Enhörning of Swedbank Finans, which has a market share of 12% in
business market and 7% in the consumer market.

“But,” he adds, “during normal
circumstances, if they exist, and from a product perspective, I
would say that the Swedish financing market is stronger than any
other European market. However, the shifts will be bigger than on
some markets. This is both because leasing is more prevalent in
some markets and because leasing has a wider spread and higher
credit risks.”


Different trends in the

Enhörning also explains that the
Nordic markets are, to some extent, quite different. For example,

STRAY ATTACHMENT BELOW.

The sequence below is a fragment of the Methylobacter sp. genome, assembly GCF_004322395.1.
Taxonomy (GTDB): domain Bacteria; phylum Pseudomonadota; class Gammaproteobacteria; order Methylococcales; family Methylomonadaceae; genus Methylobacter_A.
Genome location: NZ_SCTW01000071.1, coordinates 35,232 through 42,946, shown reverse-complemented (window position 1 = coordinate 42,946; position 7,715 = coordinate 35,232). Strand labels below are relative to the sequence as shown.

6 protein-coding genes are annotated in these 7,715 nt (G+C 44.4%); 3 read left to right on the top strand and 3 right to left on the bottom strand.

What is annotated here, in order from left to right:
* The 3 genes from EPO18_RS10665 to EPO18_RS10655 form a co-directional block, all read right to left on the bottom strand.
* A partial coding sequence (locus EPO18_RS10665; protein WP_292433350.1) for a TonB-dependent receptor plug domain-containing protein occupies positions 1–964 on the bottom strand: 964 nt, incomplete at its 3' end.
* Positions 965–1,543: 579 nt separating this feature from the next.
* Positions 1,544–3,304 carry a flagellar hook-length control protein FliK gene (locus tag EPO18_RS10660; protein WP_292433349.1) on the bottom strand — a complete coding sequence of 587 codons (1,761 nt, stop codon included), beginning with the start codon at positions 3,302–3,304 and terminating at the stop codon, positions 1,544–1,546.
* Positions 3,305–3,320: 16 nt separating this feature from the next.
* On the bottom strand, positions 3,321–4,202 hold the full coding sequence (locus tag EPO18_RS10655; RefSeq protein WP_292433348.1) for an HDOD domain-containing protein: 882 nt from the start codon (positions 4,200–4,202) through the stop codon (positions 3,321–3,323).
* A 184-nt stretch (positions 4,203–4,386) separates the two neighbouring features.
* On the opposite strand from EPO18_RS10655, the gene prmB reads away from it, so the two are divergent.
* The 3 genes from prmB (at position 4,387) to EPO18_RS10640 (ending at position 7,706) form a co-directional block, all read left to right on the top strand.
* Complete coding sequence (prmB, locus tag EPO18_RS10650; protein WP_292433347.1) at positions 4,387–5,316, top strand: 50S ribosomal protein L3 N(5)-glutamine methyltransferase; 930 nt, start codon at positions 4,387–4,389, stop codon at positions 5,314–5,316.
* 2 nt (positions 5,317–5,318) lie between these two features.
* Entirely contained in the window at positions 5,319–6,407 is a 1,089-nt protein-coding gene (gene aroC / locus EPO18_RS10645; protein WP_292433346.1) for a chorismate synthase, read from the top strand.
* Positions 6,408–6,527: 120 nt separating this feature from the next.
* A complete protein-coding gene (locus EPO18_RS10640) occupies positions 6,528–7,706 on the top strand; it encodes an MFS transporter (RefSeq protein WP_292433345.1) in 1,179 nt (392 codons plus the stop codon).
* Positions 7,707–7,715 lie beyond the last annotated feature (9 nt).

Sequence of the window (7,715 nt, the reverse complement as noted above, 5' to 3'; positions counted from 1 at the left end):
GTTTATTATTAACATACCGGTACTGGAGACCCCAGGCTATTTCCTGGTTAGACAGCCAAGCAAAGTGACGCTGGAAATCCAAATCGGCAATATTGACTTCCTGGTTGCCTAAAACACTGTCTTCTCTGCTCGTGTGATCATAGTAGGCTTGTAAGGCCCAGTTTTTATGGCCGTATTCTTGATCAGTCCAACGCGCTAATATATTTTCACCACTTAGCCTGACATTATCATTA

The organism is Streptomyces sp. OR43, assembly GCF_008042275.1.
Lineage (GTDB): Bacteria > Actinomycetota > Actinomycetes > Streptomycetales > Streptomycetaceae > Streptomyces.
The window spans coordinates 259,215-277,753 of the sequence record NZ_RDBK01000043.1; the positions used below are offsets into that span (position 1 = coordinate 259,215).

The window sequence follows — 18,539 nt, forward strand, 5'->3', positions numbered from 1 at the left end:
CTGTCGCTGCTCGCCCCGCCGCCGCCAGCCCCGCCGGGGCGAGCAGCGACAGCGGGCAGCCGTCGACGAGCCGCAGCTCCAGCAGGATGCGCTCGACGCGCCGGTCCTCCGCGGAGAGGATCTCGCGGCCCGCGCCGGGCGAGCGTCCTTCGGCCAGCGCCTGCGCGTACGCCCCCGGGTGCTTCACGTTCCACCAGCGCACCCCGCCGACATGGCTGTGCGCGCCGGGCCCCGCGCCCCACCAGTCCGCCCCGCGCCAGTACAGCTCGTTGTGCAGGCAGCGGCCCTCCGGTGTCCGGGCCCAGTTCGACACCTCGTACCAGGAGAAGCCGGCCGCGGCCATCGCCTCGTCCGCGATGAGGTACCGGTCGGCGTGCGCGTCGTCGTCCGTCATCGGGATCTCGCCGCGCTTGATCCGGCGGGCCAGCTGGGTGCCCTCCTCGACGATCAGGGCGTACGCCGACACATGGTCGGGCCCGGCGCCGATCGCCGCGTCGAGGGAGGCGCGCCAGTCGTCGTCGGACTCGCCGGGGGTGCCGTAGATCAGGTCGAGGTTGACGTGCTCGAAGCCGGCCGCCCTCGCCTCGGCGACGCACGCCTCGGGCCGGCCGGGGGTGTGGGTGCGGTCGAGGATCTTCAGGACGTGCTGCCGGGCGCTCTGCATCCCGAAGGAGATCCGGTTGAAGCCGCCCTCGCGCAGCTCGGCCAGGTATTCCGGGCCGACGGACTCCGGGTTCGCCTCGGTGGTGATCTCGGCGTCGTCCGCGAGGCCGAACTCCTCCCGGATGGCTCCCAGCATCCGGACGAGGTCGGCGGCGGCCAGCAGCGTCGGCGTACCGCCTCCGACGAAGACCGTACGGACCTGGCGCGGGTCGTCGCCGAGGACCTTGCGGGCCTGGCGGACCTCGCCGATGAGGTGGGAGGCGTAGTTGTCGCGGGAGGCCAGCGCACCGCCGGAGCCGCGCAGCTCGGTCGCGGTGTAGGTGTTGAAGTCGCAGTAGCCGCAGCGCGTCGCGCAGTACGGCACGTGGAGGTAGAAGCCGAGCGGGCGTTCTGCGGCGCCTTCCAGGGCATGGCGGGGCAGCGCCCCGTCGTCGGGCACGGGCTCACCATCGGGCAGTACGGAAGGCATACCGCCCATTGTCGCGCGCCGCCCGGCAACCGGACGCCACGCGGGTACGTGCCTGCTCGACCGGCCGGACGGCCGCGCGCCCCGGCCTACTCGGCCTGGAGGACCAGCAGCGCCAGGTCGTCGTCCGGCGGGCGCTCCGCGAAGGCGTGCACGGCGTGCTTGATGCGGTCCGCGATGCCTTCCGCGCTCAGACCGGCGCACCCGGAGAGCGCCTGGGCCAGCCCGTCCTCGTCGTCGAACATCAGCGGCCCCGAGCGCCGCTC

in Finland, big-ticket leasing is common and stands for much of the
market, whereas in Norway, the penetration of leasing is bigger
when it comes to the small and mid-ticket items.

Sweden has seen a great increase in
IT leasing, which Denmark and Norway haven’t, but new leasing
business there has dropped 1.9%. The drop represented a 22.6% fall
in equipment leasing, whereas new business of vehicle leasing
increased by 13.8%.

During the financial crisis,
Denmark was hit worst among the Nordic countries and the value of
leasing assets went down from DKK50.7bn (€6.8bn) to DKK43.1bn in

Christian Brandt, managing director
of the Danish Association of Finance Houses, says: “We’re still not
back to levels before the crisis, but we’re moving gently along the
right track. Good car sales in 2010 and 2011 are particularly
contributing positively.”

The car leasing numbers echo
Brandt’s observation, with new business in the car leasing segment